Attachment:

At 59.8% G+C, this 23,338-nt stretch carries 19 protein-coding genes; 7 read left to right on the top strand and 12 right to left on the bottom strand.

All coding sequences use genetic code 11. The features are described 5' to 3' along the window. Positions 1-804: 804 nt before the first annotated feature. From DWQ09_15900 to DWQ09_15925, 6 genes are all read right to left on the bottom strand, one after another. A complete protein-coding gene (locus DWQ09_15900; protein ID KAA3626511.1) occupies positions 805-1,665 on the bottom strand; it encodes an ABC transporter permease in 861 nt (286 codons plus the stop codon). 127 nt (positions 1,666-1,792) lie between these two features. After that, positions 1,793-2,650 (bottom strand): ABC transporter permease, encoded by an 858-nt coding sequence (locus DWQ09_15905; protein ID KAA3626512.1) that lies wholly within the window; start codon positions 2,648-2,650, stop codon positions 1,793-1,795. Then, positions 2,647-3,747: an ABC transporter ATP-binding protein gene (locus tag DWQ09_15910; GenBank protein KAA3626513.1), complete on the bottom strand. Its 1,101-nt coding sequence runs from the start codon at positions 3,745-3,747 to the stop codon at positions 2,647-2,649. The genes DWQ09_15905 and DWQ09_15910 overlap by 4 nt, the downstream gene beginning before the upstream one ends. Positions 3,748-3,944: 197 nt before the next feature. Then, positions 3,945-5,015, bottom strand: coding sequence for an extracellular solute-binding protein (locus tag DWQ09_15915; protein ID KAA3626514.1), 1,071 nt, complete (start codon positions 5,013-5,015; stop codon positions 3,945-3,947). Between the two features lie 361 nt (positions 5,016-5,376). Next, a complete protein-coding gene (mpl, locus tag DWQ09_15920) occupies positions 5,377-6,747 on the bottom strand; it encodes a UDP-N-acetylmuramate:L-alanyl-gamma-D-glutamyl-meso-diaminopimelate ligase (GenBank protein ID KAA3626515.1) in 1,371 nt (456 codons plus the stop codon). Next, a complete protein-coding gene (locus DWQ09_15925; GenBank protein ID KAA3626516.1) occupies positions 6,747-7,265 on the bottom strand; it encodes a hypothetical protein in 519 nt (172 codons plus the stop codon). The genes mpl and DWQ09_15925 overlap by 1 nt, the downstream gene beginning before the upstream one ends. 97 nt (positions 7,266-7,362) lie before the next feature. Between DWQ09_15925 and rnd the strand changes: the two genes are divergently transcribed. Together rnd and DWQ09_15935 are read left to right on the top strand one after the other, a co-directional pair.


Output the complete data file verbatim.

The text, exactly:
At 59.8% G+C, this 23,338-nt stretch carries 19 protein-coding genes; 7 read left to right on the top strand and 12 right to left on the bottom strand.

All coding sequences use genetic code 11. The features are described 5' to 3' along the window. Positions 1-804: 804 nt before the first annotated feature. From DWQ09_15900 to DWQ09_15925, 6 genes are all read right to left on the bottom strand, one after another. A complete protein-coding gene (locus DWQ09_15900; protein ID KAA3626511.1) occupies positions 805-1,665 on the bottom strand; it encodes an ABC transporter permease in 861 nt (286 codons plus the stop codon). 127 nt (positions 1,666-1,792) lie between these two features. After that, positions 1,793-2,650 (bottom strand): ABC transporter permease, encoded by an 858-nt coding sequence (locus DWQ09_15905; protein ID KAA3626512.1) that lies wholly within the window; start codon positions 2,648-2,650, stop codon positions 1,793-1,795. Then, positions 2,647-3,747: an ABC transporter ATP-binding protein gene (locus tag DWQ09_15910; GenBank protein KAA3626513.1), complete on the bottom strand. Its 1,101-nt coding sequence runs from the start codon at positions 3,745-3,747 to the stop codon at positions 2,647-2,649. The genes DWQ09_15905 and DWQ09_15910 overlap by 4 nt, the downstream gene beginning before the upstream one ends. Positions 3,748-3,944: 197 nt before the next feature. Then, positions 3,945-5,015, bottom strand: coding sequence for an extracellular solute-binding protein (locus tag DWQ09_15915; protein ID KAA3626514.1), 1,071 nt, complete (start codon positions 5,013-5,015; stop codon positions 3,945-3,947). Between the two features lie 361 nt (positions 5,016-5,376). Next, a complete protein-coding gene (mpl, locus tag DWQ09_15920) occupies positions 5,377-6,747 on the bottom strand; it encodes a UDP-N-acetylmuramate:L-alanyl-gamma-D-glutamyl-meso-diaminopimelate ligase (GenBank protein ID KAA3626515.1) in 1,371 nt (456 codons plus the stop codon). Next, a complete protein-coding gene (locus DWQ09_15925; GenBank protein ID KAA3626516.1) occupies positions 6,747-7,265 on the bottom strand; it encodes a hypothetical protein in 519 nt (172 codons plus the stop codon). The genes mpl and DWQ09_15925 overlap by 1 nt, the downstream gene beginning before the upstream one ends. 97 nt (positions 7,266-7,362) lie before the next feature. Between DWQ09_15925 and rnd the strand changes: the two genes are divergently transcribed. Together rnd and DWQ09_15935 are read left to right on the top strand one after the other, a co-directional pair.